Today’s post is how to setup ODI dimension objects to work with Surrogate Keys. In the first post we said that there was a bug in ODI 12c that was preventing us to create dimensions with SKs. We opened an SR with Oracle and it turned out that it was not a bug, but it was some missing configurations that were not enabling us to create the objects in the right way. So, apologies to Oracle 🙂 I hope this post may explain those little specific setups, so other people does not fall on the same mistakes that we did when we tried to create these dimensions.

First let’s begin with the DB script for this example. Our source tables will remain the same as the previous example (SRC_* tables). Our stage tables will be different and we will use the STG*S tables for this example. The final dimension/fact tables will be the S* tables found below.

surrogate-script

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Also, please create the following Native Sequences that will be used to create our SK values:

1-1

1-2

Let’s talk a little about the SK setup requirements. There are some key points that were not clear in Oracle’s documentation and that’s why we were not able to complete it successfully. After talking to Oracle Support, we got the following key requirements to make SK setup to work:

  • Each level of the dimension must have its own Natural Key and Surrogate Key columns. The SK column MUST be different to the PK of the dimension (this is very important. This was the wrong setup that we were trying to do and it was failing). This allows ODI to manage SCD type 2 changes that occur across a hierarchy (while not applicable to a Time dimension it still needs to be setup that way);
  • The dimension MUST have a Primary key defined on it;
  • Each staging table for each level MUST include all the attributes of any level above it in the hierarchy (MONTH must have all attributes of QUARTER and YEAR). The easiest way to accomplish this is to just create the staging tables to have all the attributes of the dimension. (But you may create only the needed ones. The scripts in this post only contain the necessary attributes);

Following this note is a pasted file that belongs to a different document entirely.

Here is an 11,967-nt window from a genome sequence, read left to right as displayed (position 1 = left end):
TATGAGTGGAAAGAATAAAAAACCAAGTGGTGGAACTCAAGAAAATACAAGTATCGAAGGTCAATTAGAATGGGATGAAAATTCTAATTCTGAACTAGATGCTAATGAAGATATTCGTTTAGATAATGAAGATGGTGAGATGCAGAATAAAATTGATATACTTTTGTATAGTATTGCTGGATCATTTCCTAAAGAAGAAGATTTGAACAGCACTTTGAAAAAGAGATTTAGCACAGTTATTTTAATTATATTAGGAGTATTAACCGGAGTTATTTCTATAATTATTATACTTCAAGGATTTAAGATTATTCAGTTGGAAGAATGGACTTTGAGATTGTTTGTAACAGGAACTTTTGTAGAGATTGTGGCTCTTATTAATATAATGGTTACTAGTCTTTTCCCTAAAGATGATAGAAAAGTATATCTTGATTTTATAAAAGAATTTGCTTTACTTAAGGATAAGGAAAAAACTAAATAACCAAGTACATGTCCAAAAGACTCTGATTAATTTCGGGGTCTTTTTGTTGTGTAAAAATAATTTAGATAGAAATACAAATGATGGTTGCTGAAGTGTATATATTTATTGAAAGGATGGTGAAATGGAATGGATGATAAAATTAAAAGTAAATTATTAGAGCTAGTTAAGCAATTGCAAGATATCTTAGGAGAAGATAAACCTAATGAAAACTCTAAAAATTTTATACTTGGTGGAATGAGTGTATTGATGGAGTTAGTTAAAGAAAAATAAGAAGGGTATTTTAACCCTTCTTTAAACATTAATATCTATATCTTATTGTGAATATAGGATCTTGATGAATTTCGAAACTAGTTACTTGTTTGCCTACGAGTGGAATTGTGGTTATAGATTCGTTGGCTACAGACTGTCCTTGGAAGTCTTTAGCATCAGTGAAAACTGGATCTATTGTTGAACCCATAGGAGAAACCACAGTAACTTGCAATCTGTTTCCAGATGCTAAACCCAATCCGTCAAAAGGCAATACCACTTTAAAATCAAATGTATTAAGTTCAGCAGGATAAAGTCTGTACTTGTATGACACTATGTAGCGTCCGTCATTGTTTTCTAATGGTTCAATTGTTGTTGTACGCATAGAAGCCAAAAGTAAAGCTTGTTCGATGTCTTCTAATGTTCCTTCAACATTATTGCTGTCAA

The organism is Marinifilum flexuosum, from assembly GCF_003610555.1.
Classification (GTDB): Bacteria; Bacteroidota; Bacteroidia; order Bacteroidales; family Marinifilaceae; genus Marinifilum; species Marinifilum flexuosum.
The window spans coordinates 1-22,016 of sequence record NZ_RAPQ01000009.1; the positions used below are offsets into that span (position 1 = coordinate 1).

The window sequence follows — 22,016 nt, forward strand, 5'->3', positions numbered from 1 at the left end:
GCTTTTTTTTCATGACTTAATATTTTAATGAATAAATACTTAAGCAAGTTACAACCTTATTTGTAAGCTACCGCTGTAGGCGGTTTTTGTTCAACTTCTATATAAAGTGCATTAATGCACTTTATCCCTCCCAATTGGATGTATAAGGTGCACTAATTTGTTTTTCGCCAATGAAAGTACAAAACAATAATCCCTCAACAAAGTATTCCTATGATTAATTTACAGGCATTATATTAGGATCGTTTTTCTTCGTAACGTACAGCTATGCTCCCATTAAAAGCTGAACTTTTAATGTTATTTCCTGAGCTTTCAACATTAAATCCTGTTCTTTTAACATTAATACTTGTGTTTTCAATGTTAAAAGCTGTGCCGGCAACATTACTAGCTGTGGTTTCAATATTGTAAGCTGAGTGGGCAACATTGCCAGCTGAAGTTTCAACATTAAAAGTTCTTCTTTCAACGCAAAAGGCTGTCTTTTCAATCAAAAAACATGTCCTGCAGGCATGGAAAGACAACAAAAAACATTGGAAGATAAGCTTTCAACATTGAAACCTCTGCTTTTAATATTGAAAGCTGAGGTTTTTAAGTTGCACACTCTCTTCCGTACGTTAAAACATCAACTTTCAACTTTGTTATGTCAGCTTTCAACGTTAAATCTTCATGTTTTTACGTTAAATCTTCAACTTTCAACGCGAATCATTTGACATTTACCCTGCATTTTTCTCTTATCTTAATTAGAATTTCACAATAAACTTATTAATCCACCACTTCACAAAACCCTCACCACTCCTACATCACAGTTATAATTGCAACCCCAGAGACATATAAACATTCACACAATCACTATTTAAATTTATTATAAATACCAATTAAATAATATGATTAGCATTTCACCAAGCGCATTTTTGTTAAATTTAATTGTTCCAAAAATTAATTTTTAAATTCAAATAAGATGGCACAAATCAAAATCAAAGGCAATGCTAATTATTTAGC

Let’s get as example S_TIME table. It contains the following columns:

2

S_TIME has three levels and for each level we are going to have:

  • One attribute for each member name (YEAR, QUARTER and MONTH);
  • One ID (that will be setup as Natural Keys) for each member level (ID_YEAR, ID_QUARTER and ID_MONTH);
  • One SK for each member level (YEAR_SK, QUARTER_SK and MONTH_SK);
  • And finally the tables PK – TIME_PK;

After you run this ODI component (in our fourth post), you will notice that some information gets replicated on IDs and SKs. It may seem odd for you, but it is actually correct, since those objects are prepared to handle SCD2 type of data, so even if you don’t use it right now, you’ll need to setup them this way on your ODI dimensions (the good thing is that, if you decide later on to use SCD2, then the setup will be already done for you).

Now let’s create the TIME_SURROGATE dimension as below:

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For level Month, do the following setup:

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Quarter:

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Year:

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On Hierarchies tab, do the following setup:

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For the other two dimensions, the process is very similar, so I’ll not add screenshots here. For the Cube setting, it is exactly as we did for the cube in the first post:

8

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And that’s it, we are ready to load those components using Mappings. Our fourth post will show you the differences when using SK models and the benefits that it may bring to you.

See you soon!